Upplevd trygghet och polisiär närvaro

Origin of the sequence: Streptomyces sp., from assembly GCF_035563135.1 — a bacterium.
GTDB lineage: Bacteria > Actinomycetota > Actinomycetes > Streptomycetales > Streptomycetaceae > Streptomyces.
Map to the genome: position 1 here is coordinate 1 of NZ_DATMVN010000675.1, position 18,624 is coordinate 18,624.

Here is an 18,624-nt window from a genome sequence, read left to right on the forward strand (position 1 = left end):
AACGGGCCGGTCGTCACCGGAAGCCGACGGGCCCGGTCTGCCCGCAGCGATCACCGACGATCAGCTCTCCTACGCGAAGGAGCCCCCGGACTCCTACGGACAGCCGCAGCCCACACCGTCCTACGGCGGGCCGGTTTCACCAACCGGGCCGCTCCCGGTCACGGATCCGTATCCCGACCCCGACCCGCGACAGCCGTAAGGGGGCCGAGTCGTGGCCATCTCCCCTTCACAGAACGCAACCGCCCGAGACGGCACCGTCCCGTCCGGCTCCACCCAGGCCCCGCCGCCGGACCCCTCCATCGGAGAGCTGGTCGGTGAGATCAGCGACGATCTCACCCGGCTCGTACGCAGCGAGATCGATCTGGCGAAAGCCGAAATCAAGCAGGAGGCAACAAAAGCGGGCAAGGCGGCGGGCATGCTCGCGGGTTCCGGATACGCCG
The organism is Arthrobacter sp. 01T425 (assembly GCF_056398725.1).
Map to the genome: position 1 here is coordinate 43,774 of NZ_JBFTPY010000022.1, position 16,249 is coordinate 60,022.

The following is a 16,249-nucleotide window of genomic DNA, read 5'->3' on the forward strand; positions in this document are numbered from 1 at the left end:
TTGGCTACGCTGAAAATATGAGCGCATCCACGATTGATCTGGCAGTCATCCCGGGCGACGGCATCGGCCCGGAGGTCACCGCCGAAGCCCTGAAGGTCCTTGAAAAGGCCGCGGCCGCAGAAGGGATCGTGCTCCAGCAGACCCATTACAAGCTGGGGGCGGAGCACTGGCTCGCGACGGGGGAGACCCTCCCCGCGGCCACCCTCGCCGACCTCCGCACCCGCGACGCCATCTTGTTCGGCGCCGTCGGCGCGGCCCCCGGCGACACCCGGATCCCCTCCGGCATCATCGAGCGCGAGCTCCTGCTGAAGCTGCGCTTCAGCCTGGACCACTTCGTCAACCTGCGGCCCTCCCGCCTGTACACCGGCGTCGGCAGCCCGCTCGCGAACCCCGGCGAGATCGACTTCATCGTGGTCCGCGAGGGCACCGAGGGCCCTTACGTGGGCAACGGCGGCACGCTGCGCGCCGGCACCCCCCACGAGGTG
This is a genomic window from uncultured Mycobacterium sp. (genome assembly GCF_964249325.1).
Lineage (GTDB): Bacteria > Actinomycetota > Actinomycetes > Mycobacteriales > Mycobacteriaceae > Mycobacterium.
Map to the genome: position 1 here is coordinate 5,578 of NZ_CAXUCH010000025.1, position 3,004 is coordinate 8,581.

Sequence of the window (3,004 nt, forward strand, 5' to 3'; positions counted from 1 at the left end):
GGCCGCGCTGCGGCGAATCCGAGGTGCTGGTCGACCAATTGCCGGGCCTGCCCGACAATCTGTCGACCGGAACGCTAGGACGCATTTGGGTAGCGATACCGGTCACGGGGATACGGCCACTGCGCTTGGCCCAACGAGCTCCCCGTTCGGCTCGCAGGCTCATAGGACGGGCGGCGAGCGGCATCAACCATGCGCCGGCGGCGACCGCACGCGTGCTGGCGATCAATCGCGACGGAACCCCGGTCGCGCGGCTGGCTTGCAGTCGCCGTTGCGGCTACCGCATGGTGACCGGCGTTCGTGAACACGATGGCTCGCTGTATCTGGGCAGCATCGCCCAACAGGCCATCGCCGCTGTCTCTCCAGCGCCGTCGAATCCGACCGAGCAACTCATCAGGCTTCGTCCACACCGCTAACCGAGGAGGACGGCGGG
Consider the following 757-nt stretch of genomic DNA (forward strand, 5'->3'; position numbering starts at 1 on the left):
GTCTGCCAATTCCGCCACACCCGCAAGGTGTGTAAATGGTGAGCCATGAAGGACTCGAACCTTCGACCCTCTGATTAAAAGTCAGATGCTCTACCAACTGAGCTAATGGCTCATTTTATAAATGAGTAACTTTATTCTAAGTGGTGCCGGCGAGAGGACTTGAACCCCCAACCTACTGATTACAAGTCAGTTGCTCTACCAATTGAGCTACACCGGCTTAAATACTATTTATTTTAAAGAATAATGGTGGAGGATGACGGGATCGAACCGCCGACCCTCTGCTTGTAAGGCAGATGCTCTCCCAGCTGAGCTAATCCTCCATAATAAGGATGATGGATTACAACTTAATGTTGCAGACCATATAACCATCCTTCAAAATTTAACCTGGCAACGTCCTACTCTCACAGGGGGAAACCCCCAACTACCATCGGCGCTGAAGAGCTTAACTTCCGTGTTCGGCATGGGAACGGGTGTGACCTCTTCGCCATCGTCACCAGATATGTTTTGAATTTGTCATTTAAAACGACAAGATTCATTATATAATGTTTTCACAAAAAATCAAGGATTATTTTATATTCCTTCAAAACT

Sammanfattning: The aim of this paper was to explore associations between previous victimization, police legitimacy and feelings of safety, and to also explore how different patrolling strategies were perceived in terms of general feelings of safety and police legitimacy. A questionnaire was created to measure these variables. The tests used were correlations and independent samples t-tests. The participants were 175 individuals living in Sweden, 67 were men and 108 were women, and the average age was 28. The correlation analysis showed that there was no significant relation between police legitimacy and feelings of safety regardless of previous victimization or not. One t-test showed no significant difference in patrolling strategies in terms of feelings of safety. However, a second t-test showed a significant difference in patrolling strategies in the general perception of police legitimacy. Participants with greater confidence in the police, perceived foot patrolling as more vital for their feelings of safety. The theory, Community oriented policing (COP), was used to further analyze results obtained within this study. Through this study, it was concluded that foot patrolling could promote cooperation between the police and the public. This might improve citizens' understanding of police legitimacy, which in turn can increase the overall levels of feelings of safety among the public.
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